Friday, August 28, 2015

I Soon Found Out It Can Get You Into Trouble but it Can't Get You Out

"the devil's right hand, the devil's right hand; mama says the pistol is the devil's right hand...."

I have to tell you that today's post is really the result of a song that has stayed with me for about a year since hearing a friend's bluegrass band play it at a party.   The song is gripping and it is an intriguing story.  The line in the title above is just something I had to work into a post and of course inspiration wielded itself this week in a rather titanic fashion.

The Devil's Right Hand is a track off Steve Earle's 1988 album Copperhead Road.  Many of you have probably heard of the title track to the album.  Copperhead Road is Earle's highest charting hit, telling the tale of man who returns to his home in Tennessee and in the face of little opportunity decides to turn the family Moonshine business into selling marijuana.

The story of a young man running afoul of the law is a common theme in the Outlaw country world of Johnny Cash, Merle Haggard, etc and Steve Earle is/was a disciple.  Like Copperhead Road, the Devil's Right Hand tells of a flawed yet not particularly evil person who gives into temptation and suffers for it.

Suffering for temptation seems to be a common theme this week.  For weeks we have heard of the Ashley Madison hack by a group calling themselves the Impact Team.  About a week ago the individuals who were part of that hack finally released their Ashley Madison member files onto sites where the stolen data could be found.

It's not actually clear what the true motivations of the group are.  It certainly is not clearly evident that they are against cheating per se.  It is more likely that they are looking to out Ashley Madison and it's users as frauds.  The data may affirm the assertion that Ashley Madison is a fraudulent business model with an inordinate number of men and on the female side mostly prostitutes, fake profiles, and scammers.  On the user side the motivation may largely be a desire to out government officials, celebrities, or just those who they feel are hypocritical (such as preachers or hapless bloggers).  It is also likely that there is ultimately a monetary angle associated with extortion.  Regardless, the actions have created a firestorm of public curiosity and fear among those Ashley Madison users potentially identified within the data.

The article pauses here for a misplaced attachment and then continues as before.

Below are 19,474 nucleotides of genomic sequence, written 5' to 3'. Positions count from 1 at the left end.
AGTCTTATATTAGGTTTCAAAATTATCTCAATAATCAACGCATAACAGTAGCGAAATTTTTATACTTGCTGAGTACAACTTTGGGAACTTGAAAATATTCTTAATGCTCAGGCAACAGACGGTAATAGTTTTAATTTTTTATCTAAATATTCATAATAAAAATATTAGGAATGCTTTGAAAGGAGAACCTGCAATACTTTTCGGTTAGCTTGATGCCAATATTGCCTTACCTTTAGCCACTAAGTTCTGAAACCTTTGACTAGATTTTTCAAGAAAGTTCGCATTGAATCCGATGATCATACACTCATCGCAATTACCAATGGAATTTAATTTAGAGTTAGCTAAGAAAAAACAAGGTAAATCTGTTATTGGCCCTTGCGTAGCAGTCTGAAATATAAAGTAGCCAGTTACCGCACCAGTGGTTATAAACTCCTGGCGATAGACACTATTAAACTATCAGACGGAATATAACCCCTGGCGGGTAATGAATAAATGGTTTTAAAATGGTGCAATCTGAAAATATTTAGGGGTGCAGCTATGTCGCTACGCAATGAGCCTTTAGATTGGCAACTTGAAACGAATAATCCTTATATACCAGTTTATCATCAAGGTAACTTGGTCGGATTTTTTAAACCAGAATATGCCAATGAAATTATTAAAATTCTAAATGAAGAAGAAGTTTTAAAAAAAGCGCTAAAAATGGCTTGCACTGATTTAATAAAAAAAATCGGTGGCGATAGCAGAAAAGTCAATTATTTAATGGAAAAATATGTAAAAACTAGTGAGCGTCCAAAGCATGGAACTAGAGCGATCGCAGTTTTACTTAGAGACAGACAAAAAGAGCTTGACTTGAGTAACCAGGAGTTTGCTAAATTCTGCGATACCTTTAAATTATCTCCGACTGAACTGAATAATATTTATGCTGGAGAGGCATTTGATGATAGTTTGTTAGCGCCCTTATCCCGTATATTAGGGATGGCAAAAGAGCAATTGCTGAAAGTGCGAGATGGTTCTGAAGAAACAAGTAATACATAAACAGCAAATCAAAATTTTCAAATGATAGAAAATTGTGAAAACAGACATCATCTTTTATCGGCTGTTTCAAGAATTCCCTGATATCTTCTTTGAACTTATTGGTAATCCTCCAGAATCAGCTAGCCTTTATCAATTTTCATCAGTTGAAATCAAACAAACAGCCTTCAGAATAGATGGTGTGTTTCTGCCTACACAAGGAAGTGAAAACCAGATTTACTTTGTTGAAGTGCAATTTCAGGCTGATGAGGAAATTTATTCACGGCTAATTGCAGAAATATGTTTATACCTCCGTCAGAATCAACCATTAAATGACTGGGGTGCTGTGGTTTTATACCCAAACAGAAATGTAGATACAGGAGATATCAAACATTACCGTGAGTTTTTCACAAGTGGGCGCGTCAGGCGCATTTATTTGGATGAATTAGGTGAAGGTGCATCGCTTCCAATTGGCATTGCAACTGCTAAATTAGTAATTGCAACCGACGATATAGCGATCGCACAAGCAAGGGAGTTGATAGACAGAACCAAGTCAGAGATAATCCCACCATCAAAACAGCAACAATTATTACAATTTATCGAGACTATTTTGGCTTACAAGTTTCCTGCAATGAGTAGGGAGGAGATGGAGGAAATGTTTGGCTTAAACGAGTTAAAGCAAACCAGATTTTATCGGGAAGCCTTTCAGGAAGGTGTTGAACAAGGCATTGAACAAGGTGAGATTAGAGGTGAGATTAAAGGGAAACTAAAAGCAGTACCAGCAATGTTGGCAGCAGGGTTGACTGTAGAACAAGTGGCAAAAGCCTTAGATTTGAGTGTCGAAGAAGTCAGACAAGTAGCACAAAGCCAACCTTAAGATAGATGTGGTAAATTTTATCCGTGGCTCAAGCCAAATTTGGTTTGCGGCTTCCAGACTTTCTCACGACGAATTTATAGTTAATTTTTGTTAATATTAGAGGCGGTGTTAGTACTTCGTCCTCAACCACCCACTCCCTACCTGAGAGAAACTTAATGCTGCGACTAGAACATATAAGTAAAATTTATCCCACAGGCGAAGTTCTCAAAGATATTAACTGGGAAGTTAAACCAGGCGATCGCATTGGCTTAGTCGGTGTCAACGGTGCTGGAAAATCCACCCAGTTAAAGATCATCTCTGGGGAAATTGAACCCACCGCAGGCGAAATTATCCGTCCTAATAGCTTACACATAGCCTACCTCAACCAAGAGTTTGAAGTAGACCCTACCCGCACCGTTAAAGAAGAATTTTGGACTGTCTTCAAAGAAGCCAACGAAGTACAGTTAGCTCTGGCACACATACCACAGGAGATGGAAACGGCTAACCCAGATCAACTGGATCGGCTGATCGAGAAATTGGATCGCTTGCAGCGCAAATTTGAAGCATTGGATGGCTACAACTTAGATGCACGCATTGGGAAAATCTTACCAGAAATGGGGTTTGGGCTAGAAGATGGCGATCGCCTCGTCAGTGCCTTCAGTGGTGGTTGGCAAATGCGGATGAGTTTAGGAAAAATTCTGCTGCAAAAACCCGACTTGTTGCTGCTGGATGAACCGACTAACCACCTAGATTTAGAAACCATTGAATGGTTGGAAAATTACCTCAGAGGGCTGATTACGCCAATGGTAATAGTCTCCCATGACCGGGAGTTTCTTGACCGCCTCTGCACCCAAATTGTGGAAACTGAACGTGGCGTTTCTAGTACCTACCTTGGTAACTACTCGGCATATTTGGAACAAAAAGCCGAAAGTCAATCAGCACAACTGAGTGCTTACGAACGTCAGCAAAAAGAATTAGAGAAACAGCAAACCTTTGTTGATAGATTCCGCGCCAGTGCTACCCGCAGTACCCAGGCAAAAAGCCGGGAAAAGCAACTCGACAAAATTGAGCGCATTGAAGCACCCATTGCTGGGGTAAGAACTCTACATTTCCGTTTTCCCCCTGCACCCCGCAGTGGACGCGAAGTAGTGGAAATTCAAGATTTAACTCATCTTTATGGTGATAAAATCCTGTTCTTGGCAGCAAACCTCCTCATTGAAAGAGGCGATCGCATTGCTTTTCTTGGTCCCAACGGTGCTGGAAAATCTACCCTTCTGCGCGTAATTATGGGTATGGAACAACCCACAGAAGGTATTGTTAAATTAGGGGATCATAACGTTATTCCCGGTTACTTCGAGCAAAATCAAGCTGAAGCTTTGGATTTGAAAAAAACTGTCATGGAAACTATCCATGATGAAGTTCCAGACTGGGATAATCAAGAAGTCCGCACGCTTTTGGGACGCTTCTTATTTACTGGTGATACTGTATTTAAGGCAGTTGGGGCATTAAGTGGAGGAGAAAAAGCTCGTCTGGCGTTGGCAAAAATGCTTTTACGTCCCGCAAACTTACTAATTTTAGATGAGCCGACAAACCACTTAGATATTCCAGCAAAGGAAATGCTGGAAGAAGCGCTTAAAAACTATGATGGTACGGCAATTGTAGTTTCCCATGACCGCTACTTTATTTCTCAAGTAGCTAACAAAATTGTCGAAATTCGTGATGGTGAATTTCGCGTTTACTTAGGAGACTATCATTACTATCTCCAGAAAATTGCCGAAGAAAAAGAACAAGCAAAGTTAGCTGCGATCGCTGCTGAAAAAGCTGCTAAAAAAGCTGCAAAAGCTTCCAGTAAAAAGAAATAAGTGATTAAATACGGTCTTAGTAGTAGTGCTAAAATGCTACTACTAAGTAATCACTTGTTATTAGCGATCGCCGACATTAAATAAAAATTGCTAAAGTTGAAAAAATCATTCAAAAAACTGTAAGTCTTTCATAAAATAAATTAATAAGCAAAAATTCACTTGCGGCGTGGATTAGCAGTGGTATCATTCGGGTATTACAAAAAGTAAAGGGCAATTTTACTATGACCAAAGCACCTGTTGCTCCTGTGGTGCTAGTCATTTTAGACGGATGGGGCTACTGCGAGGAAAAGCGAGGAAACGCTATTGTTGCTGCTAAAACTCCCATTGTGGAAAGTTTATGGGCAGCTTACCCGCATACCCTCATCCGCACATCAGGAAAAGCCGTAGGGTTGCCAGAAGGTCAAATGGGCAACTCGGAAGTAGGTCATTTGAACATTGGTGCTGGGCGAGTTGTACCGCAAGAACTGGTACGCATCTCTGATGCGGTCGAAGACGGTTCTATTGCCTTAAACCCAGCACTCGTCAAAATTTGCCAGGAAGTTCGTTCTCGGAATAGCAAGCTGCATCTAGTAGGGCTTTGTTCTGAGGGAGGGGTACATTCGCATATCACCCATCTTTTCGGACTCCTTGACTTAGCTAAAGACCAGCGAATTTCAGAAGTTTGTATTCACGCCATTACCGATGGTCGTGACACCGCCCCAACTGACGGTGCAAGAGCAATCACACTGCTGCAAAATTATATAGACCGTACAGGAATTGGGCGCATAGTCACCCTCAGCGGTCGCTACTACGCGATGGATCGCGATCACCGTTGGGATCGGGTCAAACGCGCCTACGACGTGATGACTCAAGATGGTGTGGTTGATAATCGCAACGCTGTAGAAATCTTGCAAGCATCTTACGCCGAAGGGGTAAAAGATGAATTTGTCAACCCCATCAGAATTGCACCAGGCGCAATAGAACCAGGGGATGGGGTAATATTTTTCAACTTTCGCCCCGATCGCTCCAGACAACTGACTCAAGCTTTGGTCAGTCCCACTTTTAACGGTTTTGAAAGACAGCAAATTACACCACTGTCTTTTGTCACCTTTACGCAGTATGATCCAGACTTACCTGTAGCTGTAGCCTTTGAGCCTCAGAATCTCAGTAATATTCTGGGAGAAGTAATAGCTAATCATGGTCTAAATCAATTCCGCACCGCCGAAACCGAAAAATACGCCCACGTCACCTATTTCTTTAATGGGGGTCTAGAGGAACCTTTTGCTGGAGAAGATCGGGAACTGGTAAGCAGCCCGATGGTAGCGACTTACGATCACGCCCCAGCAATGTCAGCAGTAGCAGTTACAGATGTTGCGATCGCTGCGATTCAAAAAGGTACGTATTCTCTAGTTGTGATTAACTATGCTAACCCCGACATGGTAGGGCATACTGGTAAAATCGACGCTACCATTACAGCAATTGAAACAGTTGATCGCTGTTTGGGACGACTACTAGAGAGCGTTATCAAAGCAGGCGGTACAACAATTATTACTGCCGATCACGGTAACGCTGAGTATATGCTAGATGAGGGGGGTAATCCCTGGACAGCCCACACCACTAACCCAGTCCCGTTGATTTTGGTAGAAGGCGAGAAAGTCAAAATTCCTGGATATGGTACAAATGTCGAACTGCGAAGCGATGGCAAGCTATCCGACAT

In the wake of this scandal Ashley Madison CEO Noel Biderman has resigned his position effective immediately.

The big question is then, what to do now?  I am certainly not the person to answer that question but given what I have been writing about here for 4+ years I guess I should say something (as I play Steve Earle's mantra on the other screen).

As with many things the actual data set provides no direct proof of anything and it exists on something called the "Dark Web."  The problem is that it is there and people know it and once people know something it is proverbially "the devil's right hand" and can be used to identify moral turpitude, to seek out a partner, or to just be mean.  More likely it becomes that wreck on the side of the road that nobody can turn their sight from.

Has Ryan been outed you ask?  The answer is as muddled as the story.  Yes my e-mail has been posted not just on the Dark Web but also on a local "do-good'er" site on the very accessible "public web."  As with Impact Team, the local site states it's purpose is to identify government officials. Thankfully I followed Riff's advise several years ago and used a unique "mischief" yahoo e-mail for my AM business.  Also, I never used my hometown on my AM profile.  I have a fairly common name and go by a nickname rather than my real name in life.  Bottom line is that you would have to be made aware of the do-good'er site, look for my name over pages of data, recognize my real name, and come to the conclusion that it could be me even though the town is 30+ miles away.  All that is not too likely.  Would Shannon scrutinize the available sites to identify Ryan, well that would require Shannon to think about me for over 20 minutes; something she hasn't done for over 10 years.